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Nashville, Tennessee, is home to Vanderbilt University, the Grand Ole Opry, and apparently a ton of different languages.  So many, in fact, that they’re bleeding the city dry, according to Councilman Eric Crafton.  He was the driving force behind a special election for an English-only measure in Nashville that got voted on Thursday.

It failed.

I’m not here to talk about why I think such legislation is a bad idea, because this is just a grammar blog, not a linguistics or politics blog.  I’ll just mention what happened in Miami when they tried the same thing: everyone hated it, and it got repealed.  I’ll also mention that I happen to know a lot of smart people who are contributing to the economy, whose first language is not English, and who are able to converse in English, but aren’t great at understanding written English legalese.  I’ll also mention that there’s something known as the critical period in language learning, which prevents most adults from ever becoming fluent in a language they didn’t learn in childhood.  So these lazy immigrants don’t learn English not because they’re lazy, but because the task is almost insurmountably hard.  All right, I guess I was here to talk about why I think this is a bad idea.

But the thing I wanted to point out — and this at least borders on grammar — is that proponents of the measure called it an “English First” measure, as opposed to the more common appellation “English Only”.  Here is the text of the measure as it is listed on Nashville’s Election Commission‘s website, and I’ve taken the liberty of bolding a few words in it:

“English is the official language of the Metropolitan Government of Nashville and Davidson County, Tennessee. Official actions which bind or commit the government shall be taken only in the English language, and all official government communications and publications shall be in English. No person shall have a right to government services in any other language. All meetings of the Metro Council, Boards, and Commissions of the Metropolitan Government shall be conducted in English. The Metro Council may make specific exceptions to protect public health and safety.”

For not being an “English Only” rule, there sure are a lot of universal quantifiers (all, only, any other) in the measure’s text.  Saying something puts “English First” implies that something else comes second.  You don’t often say, “For breakfast, I shall first eat one quail’s egg.  I shall then be done.”  Nor do you often say, “My plans for tonight are to first watch television, and second, watch television.”  (Maybe facetiously.) I fail to see what comes second in the “English First” measure.  Possibly more English?  Or perhaps silence?  I guess the idea is that the Council may, at its discretion, choose to permit other languages for health and safety purposes, so that qualifies as “Other Languages Second”.  But, given that no person would have had a right to receive anything in another language, I don’t imagine the Metro Council would have often voluntarily exercised the “Other Languages Second” clause.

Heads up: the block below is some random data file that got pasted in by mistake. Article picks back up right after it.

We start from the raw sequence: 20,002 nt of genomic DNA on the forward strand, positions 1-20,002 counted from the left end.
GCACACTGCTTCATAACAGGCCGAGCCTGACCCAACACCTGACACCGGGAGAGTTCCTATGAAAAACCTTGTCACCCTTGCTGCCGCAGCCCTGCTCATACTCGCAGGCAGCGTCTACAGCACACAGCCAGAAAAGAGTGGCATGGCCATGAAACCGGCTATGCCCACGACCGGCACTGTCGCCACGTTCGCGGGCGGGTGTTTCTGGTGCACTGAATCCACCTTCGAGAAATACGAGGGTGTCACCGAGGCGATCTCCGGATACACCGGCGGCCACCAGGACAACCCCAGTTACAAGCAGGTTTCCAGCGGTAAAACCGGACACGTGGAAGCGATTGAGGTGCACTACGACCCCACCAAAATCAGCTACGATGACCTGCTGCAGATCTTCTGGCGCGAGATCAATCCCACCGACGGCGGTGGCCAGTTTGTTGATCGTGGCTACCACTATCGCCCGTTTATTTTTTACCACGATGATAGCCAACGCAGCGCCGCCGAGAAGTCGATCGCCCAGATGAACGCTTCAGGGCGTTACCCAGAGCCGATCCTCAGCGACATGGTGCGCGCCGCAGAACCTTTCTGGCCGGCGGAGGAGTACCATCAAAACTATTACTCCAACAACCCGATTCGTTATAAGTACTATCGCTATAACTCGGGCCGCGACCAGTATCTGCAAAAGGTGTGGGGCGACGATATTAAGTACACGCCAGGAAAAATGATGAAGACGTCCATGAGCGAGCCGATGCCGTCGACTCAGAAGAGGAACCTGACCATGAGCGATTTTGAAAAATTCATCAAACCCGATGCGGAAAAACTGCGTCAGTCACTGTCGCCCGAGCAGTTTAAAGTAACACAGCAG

On a similar point, some of the English-only folks apparently find “anti-English-Only” to be too unwieldy, too hyphenated, too reasonable, so they just say “anti-English”. I guess I’m anti-English, then. Who’d’ve thunk it? (Besides prescriptivists, that is.)

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A lot of people make claims about what "good English" is. Much of what they say is flim-flam, and this blog aims to set the record straight. Its goal is to explain the motivations behind the real grammar of English and to debunk ill-founded claims about what is grammatical and what isn't. Somehow, this was enough to garner a favorable mention in the Wall Street Journal.

About Me

I'm Gabe Doyle, currently a postdoctoral scholar in the Language and Cognition Lab at Stanford University. Before that, I got a doctorate in linguistics from UC San Diego and a bachelor's in math from Princeton.

In my research, I look at how humans manage one of their greatest learning achievements: the acquisition of language. I build computational models of how people can learn language with cognitively-general processes and as few presuppositions as possible. Currently, I'm working on models for acquiring phonology and other constraint-based aspects of cognition.

I also examine how we can use large electronic resources, such as Twitter, to learn about how we speak to each other. Some of my recent work uses Twitter to map dialect regions in the United States.

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